University of Wisconsin–Madison

EU Ambassador to the US and Financial Times Editor to Headline Conference on Migration and Displacement

Wars that devastated Europe over the past 100 years can still teach valuable lessons on the long-term impact of population displacement. The lasting outcomes of wars in Europe that have driven population displacement will be the focus at an upcoming conference, Nov. 8–10 at UW–Madison’s Pyle Center.

The conference, “War’s End? The Legacy of Migration and Displacement, Europe 1918–2018,” will feature international experts on the social, legislative, and cultural effects of migration and displacement that has been a direct result of war. The event, held in conjunction with the centenary of Armistice Day, is sponsored by the Center for German and European Studies (CGES) and the Center for European Studies at the University of Wisconsin–Madison.

“We have a great deal of historical evidence of how violence and tension over borders dramatically affects people’s lives for the worse,” said Elizabeth Covington, European Studies executive director. “We are trying to trace the effects of population displacement and put into effect some of the lessons we have learned historically.”

The conference will be headlined by two distinguished speakers, EU Ambassador to the U.S. David O’Sullivan and Financial Times Associate Editor Wolfgang Münchau.

O’Sullivan’s career has included several senior posts in the European public service. He previously served as chief operating officer of the European External Action Service before being appointed as EU ambassador to the U.S. in 2014.

O’Sullivan is expected to speak on the state of the European Union’s relationship with the United States, giving perspectives on free trade, ramifications on NATO as a result of free trade, and how Europe is responding to China-U.S. competition.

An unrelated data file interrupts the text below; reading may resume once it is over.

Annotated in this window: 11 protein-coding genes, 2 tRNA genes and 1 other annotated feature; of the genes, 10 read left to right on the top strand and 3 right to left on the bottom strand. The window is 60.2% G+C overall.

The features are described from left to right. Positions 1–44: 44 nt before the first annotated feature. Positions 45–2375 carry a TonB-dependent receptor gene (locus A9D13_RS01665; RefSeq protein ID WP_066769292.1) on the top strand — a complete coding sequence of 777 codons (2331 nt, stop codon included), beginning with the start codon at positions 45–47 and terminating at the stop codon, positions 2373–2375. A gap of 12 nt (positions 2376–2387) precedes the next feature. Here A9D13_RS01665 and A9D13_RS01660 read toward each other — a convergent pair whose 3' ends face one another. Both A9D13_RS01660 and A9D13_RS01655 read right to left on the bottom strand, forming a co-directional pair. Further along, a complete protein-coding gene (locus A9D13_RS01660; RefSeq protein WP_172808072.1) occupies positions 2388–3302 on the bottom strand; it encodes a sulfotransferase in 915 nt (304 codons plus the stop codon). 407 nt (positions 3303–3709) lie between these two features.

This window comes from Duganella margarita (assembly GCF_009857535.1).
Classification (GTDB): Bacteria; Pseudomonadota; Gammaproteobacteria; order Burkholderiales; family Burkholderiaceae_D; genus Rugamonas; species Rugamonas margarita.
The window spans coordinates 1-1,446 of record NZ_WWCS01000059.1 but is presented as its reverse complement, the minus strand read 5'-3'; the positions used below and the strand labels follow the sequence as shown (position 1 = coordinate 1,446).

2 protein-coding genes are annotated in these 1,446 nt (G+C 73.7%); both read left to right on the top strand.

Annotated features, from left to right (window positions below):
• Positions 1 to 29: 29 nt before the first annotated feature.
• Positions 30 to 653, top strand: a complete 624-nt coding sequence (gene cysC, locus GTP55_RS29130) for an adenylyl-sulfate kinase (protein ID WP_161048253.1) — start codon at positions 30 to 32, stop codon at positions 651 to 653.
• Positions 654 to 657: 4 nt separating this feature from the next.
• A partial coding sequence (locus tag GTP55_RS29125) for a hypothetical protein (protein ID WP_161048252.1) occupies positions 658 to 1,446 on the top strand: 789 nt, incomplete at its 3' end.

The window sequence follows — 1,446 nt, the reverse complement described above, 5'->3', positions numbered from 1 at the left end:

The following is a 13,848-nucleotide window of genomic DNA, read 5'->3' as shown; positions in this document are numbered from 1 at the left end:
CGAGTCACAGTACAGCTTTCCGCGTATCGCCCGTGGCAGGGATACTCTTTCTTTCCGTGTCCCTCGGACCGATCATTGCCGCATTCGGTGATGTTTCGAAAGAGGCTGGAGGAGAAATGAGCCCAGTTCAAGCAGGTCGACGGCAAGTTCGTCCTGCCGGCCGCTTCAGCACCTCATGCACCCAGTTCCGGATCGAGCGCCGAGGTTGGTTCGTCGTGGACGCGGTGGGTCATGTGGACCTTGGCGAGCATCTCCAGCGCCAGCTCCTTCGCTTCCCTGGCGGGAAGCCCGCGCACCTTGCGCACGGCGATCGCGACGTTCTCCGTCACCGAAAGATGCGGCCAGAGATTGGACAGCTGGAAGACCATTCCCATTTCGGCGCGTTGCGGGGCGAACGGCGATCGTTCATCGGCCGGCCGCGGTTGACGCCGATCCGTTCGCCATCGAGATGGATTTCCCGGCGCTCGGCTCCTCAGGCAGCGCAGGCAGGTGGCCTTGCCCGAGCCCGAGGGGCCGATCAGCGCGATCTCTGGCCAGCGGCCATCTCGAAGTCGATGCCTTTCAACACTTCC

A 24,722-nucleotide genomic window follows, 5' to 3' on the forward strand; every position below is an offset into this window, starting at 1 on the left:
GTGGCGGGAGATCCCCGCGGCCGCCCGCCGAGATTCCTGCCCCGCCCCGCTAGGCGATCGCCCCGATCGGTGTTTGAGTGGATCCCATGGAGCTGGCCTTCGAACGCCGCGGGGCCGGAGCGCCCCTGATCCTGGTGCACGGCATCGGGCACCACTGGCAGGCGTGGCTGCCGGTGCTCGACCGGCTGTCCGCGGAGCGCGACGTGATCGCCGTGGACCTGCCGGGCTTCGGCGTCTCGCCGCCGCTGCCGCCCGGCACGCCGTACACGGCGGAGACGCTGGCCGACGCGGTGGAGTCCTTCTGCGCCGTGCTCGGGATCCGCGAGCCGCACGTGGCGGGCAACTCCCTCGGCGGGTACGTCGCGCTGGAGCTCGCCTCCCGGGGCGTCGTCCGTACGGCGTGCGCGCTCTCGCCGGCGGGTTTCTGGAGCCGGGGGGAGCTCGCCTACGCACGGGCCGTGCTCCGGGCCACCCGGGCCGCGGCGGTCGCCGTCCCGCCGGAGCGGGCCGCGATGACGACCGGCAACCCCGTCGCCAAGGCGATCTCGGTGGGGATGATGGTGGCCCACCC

“The ambassador is an expert on international trade and the effects of impediments to free trade,” said Pamela Potter, CGES director. “We expect him to talk about the implications of international tariffs on global and even local Wisconsin trade, such as agriculture and manufacturing.”

Münchau is an associate editor of the Financial Times, a London-based, international newspaper focusing on economic and business news. Throughout his career, he has covered key issues, such as the launch of the Euro and its impact on economic development and global trade, Britain’s future in the EU, and the economic ramifications of European integration. Münchau is also co-founder and director of Eurointelligence, an internet-based news source offering economic news and analysis of the Euro area. He is a member of the European Council on Foreign Relations.

“Just in the last weeks, Münchau has published on how increasing political polarization in Germany has direct ramifications for European politics more broadly, including the effects of populism and demographic shifts on perceptions of democracy,” said Nils Ringe, CES director. “This is the type of political moment in which migration and displacement of populations can become volatile issues.”

The conference also celebrates the 20th anniversary of the founding of CGES, a center that fosters vibrant interdisciplinary research on Germany and Europe. In addition to the featured speakers, a variety of panels, poster presentations, lectures and a concert will explore the effects of war and population migration then and now on policies, societies, identities and cultural expressions in literature and the performing arts. Each session will provide a clearer picture of the true extent to which population displacement changes our world.

The conference is free and open to the public. More information about the event is available at europe.wisc.edu/event/wars-end-conference.